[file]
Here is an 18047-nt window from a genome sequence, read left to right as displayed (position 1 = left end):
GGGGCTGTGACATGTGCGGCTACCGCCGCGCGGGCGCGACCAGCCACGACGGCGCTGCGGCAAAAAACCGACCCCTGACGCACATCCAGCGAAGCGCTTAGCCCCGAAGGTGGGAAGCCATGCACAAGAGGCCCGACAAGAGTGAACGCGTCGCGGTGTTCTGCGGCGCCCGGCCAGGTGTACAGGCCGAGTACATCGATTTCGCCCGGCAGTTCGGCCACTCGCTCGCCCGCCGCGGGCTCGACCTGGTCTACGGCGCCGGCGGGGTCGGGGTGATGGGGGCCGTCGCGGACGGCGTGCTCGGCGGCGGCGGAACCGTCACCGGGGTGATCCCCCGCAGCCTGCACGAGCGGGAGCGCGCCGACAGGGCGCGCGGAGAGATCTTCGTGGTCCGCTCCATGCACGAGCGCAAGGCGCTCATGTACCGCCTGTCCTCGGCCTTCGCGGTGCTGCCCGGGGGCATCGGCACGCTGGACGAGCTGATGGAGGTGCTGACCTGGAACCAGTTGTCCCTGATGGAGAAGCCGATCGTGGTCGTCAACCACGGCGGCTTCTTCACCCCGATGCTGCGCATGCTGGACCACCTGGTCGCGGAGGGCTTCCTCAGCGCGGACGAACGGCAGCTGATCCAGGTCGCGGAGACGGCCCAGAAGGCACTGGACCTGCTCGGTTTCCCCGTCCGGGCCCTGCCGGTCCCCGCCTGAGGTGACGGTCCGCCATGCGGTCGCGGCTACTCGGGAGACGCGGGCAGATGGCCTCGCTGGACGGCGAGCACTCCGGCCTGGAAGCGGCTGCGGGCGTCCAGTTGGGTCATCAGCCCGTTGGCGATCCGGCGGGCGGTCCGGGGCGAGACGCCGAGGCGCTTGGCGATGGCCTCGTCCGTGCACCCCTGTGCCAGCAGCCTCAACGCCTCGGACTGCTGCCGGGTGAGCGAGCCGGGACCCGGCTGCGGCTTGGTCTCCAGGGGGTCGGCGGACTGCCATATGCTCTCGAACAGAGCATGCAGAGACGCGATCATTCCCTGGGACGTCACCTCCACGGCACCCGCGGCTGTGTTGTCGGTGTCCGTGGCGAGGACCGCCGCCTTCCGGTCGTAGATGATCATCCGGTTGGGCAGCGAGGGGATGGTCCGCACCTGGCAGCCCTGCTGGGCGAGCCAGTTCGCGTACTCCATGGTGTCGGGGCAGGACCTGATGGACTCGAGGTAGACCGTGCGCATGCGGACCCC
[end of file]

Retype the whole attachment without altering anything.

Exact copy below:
Here is an 18047-nt window from a genome sequence, read left to right as displayed (position 1 = left end):
GGGGCTGTGACATGTGCGGCTACCGCCGCGCGGGCGCGACCAGCCACGACGGCGCTGCGGCAAAAAACCGACCCCTGACGCACATCCAGCGAAGCGCTTAGCCCCGAAGGTGGGAAGCCATGCACAAGAGGCCCGACAAGAGTGAACGCGTCGCGGTGTTCTGCGGCGCCCGGCCAGGTGTACAGGCCGAGTACATCGATTTCGCCCGGCAGTTCGGCCACTCGCTCGCCCGCCGCGGGCTCGACCTGGTCTACGGCGCCGGCGGGGTCGGGGTGATGGGGGCCGTCGCGGACGGCGTGCTCGGCGGCGGCGGAACCGTCACCGGGGTGATCCCCCGCAGCCTGCACGAGCGGGAGCGCGCCGACAGGGCGCGCGGAGAGATCTTCGTGGTCCGCTCCATGCACGAGCGCAAGGCGCTCATGTACCGCCTGTCCTCGGCCTTCGCGGTGCTGCCCGGGGGCATCGGCACGCTGGACGAGCTGATGGAGGTGCTGACCTGGAACCAGTTGTCCCTGATGGAGAAGCCGATCGTGGTCGTCAACCACGGCGGCTTCTTCACCCCGATGCTGCGCATGCTGGACCACCTGGTCGCGGAGGGCTTCCTCAGCGCGGACGAACGGCAGCTGATCCAGGTCGCGGAGACGGCCCAGAAGGCACTGGACCTGCTCGGTTTCCCCGTCCGGGCCCTGCCGGTCCCCGCCTGAGGTGACGGTCCGCCATGCGGTCGCGGCTACTCGGGAGACGCGGGCAGATGGCCTCGCTGGACGGCGAGCACTCCGGCCTGGAAGCGGCTGCGGGCGTCCAGTTGGGTCATCAGCCCGTTGGCGATCCGGCGGGCGGTCCGGGGCGAGACGCCGAGGCGCTTGGCGATGGCCTCGTCCGTGCACCCCTGTGCCAGCAGCCTCAACGCCTCGGACTGCTGCCGGGTGAGCGAGCCGGGACCCGGCTGCGGCTTGGTCTCCAGGGGGTCGGCGGACTGCCATATGCTCTCGAACAGAGCATGCAGAGACGCGATCATTCCCTGGGACGTCACCTCCACGGCACCCGCGGCTGTGTTGTCGGTGTCCGTGGCGAGGACCGCCGCCTTCCGGTCGTAGATGATCATCCGGTTGGGCAGCGAGGGGATGGTCCGCACCTGGCAGCCCTGCTGGGCGAGCCAGTTCGCGTACTCCATGGTGTCGGGGCAGGACCTGATGGACTCGAGGTAGACCGTGCGCATGCGGACCCC